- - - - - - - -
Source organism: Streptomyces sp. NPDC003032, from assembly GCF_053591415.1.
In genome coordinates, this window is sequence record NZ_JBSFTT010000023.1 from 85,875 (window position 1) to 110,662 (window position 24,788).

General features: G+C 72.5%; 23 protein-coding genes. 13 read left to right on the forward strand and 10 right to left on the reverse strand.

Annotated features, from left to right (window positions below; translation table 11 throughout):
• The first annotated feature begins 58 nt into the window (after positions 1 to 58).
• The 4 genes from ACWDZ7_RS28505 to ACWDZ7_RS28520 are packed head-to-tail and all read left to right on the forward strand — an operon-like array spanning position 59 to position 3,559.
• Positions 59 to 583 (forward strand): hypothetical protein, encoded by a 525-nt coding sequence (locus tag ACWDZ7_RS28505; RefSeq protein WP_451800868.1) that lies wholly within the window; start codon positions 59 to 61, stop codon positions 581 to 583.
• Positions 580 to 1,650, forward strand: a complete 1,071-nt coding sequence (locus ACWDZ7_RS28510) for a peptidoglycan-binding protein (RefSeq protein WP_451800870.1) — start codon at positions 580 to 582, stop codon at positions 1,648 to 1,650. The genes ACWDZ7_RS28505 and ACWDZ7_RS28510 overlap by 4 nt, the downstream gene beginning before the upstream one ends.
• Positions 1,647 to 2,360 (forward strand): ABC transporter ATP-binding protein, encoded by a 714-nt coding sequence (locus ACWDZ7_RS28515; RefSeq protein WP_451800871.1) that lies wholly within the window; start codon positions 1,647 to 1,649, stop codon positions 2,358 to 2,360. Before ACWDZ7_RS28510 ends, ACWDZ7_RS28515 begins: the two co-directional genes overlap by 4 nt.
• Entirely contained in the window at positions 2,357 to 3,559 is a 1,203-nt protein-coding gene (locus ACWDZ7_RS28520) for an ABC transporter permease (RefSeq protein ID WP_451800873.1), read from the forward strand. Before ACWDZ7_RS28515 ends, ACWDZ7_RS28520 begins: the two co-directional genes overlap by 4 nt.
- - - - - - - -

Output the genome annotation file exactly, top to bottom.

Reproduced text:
Source organism: Streptomyces sp. NPDC003032, from assembly GCF_053591415.1.
In genome coordinates, this window is sequence record NZ_JBSFTT010000023.1 from 85,875 (window position 1) to 110,662 (window position 24,788).

General features: G+C 72.5%; 23 protein-coding genes. 13 read left to right on the forward strand and 10 right to left on the reverse strand.

Annotated features, from left to right (window positions below; translation table 11 throughout):
• The first annotated feature begins 58 nt into the window (after positions 1 to 58).
• The 4 genes from ACWDZ7_RS28505 to ACWDZ7_RS28520 are packed head-to-tail and all read left to right on the forward strand — an operon-like array spanning position 59 to position 3,559.
• Positions 59 to 583 (forward strand): hypothetical protein, encoded by a 525-nt coding sequence (locus tag ACWDZ7_RS28505; RefSeq protein WP_451800868.1) that lies wholly within the window; start codon positions 59 to 61, stop codon positions 581 to 583.
• Positions 580 to 1,650, forward strand: a complete 1,071-nt coding sequence (locus ACWDZ7_RS28510) for a peptidoglycan-binding protein (RefSeq protein WP_451800870.1) — start codon at positions 580 to 582, stop codon at positions 1,648 to 1,650. The genes ACWDZ7_RS28505 and ACWDZ7_RS28510 overlap by 4 nt, the downstream gene beginning before the upstream one ends.
• Positions 1,647 to 2,360 (forward strand): ABC transporter ATP-binding protein, encoded by a 714-nt coding sequence (locus ACWDZ7_RS28515; RefSeq protein WP_451800871.1) that lies wholly within the window; start codon positions 1,647 to 1,649, stop codon positions 2,358 to 2,360. Before ACWDZ7_RS28510 ends, ACWDZ7_RS28515 begins: the two co-directional genes overlap by 4 nt.
• Entirely contained in the window at positions 2,357 to 3,559 is a 1,203-nt protein-coding gene (locus ACWDZ7_RS28520) for an ABC transporter permease (RefSeq protein ID WP_451800873.1), read from the forward strand. Before ACWDZ7_RS28515 ends, ACWDZ7_RS28520 begins: the two co-directional genes overlap by 4 nt.